I understand that W is the matrix holding weights, but how is W stuctured? Are the rows each training examples, and then the columns the weight for each feature? (If so, in the example in the screenshot there are only 4 features right?)

Lastly, When you multiply W and X - mechanically what does that represent? are you taking the weight in the 0th row and 0th column and multiplying it by the first training example- and then moving on to the row at index 1 and 0th column of W and multiplying it by the first training example again?

Prof Ng explains that in the lecture from which you show that slide. The rows of W are the weights that produce the output for one neuron at that layer. The way they do that is as a â€ślinear combinationâ€ť (dot product) with each input sample vector from the previous layer. Thatâ€™s the way matrix multiplication works, right? Each element of the output is the dot product of one row of the first matrix with one column of the second. So the vector expression of the linear part of forward propagation is this:

Z^{[l]} = W^{[l]} \cdot A^{[l-1]} + b^{[l]}

If you look carefully at how the matrix multiplication between the W and A works there, what I said above should make sense.

It might help to state the shapes and structures of all the objects in that expression:

A^{[l-1]} is the activation output of the previous layer or X in the case of the very first hidden layer. Each column of A or X represents one sample, so the dimension is n^{[l-1]} x m, where n^{[l-1]} is the number of output neurons from layer l - 1 or the number of input â€śfeaturesâ€ť in the case of X.

W^{[l]} has dimensions n^{[l]} x n^{[l-1]}, because it takes input from layer l - 1 and produces the output for layer l.

b^{[l]} is the bias vector for layer l. It is a column vector of dimension n^{[l]} x 1.

So you can see the dimensions on the dot product there:

n^{[l]} x n^{[l-1]} dotted with n^{[l-1]} x m will give output that is n^{[l]} x m, so that is the dimension of Z^{[l]} in the above formula.

If that was not clear to you from the lecture, you should probably watch it again carefully with the above in mind.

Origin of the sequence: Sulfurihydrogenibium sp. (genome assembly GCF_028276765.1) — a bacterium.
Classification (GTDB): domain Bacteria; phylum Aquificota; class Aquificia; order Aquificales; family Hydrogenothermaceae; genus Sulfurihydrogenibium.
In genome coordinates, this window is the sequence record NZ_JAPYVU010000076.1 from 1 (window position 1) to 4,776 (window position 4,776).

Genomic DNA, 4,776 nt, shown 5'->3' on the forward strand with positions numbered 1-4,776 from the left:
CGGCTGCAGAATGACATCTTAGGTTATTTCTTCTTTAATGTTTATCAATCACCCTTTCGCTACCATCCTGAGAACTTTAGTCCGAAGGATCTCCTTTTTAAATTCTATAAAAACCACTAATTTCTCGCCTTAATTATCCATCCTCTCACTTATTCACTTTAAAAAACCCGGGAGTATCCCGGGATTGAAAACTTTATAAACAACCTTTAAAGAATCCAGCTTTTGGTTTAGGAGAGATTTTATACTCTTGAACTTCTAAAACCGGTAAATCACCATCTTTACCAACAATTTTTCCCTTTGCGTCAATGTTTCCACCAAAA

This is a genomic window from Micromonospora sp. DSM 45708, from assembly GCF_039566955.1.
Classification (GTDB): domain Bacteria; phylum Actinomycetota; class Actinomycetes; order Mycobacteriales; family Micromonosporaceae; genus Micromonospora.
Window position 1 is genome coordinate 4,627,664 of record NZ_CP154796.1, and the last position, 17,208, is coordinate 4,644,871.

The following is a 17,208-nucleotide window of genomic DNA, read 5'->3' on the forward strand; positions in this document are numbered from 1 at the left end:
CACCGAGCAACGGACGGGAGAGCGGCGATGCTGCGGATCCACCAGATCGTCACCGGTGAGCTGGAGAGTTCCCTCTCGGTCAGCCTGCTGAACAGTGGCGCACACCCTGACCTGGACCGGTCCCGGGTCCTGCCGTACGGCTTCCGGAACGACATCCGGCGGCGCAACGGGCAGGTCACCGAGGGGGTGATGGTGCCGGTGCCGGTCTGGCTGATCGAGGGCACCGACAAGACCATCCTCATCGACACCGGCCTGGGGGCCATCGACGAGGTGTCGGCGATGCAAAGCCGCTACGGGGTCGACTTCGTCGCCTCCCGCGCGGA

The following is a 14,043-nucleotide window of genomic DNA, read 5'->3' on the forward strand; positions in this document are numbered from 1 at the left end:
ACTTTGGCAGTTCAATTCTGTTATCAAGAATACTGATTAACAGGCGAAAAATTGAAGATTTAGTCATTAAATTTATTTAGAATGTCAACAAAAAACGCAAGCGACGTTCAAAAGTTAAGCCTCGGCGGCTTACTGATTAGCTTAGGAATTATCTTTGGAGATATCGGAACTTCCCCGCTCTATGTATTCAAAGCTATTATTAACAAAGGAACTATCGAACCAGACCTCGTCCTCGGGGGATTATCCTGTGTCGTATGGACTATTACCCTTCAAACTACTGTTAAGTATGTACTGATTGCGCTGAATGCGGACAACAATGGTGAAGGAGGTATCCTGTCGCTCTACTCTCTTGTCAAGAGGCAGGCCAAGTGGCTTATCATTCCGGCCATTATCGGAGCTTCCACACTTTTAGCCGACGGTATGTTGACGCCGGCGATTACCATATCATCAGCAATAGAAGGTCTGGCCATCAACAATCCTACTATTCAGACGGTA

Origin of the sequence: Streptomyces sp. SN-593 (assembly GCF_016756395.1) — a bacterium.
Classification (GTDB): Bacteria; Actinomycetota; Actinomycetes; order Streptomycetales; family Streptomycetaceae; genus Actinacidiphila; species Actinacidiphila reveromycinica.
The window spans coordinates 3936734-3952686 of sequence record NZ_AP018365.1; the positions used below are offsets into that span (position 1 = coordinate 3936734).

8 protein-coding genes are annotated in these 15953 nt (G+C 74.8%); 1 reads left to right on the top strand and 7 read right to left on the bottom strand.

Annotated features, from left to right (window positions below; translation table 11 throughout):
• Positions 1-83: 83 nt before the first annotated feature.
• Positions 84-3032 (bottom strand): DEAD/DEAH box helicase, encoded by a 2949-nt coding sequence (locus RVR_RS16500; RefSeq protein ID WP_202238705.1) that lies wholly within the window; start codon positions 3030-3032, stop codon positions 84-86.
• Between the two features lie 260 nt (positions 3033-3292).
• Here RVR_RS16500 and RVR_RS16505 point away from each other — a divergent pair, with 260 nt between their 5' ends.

Also note that familiarity with basic Linear Algebra is a prerequisite here: if you are not already familiar with how â€śdot productâ€ť style matrix multiplication works, you should pause this course and spend some time reviewing Linear Algebra. There are lots of good resources on the web. This thread lists several at different levels of depth.

thanks for the reply Paul! I understand the linear algebra part - but I think what Iâ€™m missing is the intuition of understanding the weights: so in your claim that W is a matrix, where each row has dimensions n^{[1]} x n^{[2]}: is each element of the matrix W a weight for a specific feature? If X was an image, then concretely, would each weight be the weight for each pixel?
I guess in summary, Iâ€™m still fuzzy what the rows and columns represent in the W matrix.

If you understand matrix multiplication, then you should just work it out with a pencil and paper. Letâ€™s consider the special case of the input layer, since that makes things more concrete. Here is the equation in vector form:

Z = W \cdot X + b

Each column of X is one input sample vector x^{(i)}, right? So it has dimension n_x x 1 (just talking about one input sample) where n_x is the number of â€śfeaturesâ€ť or elements in each input sample.

The dimensions are W are n^{[1]} x n_x. Where n^{[1]} is the number of output neurons in layer 1. Now work out this dot product with paper and pencil:

W \cdot x^{[i]}

The output will be another column vector of dimension n^{[1]} x 1. Work out what the first element of that vector will be.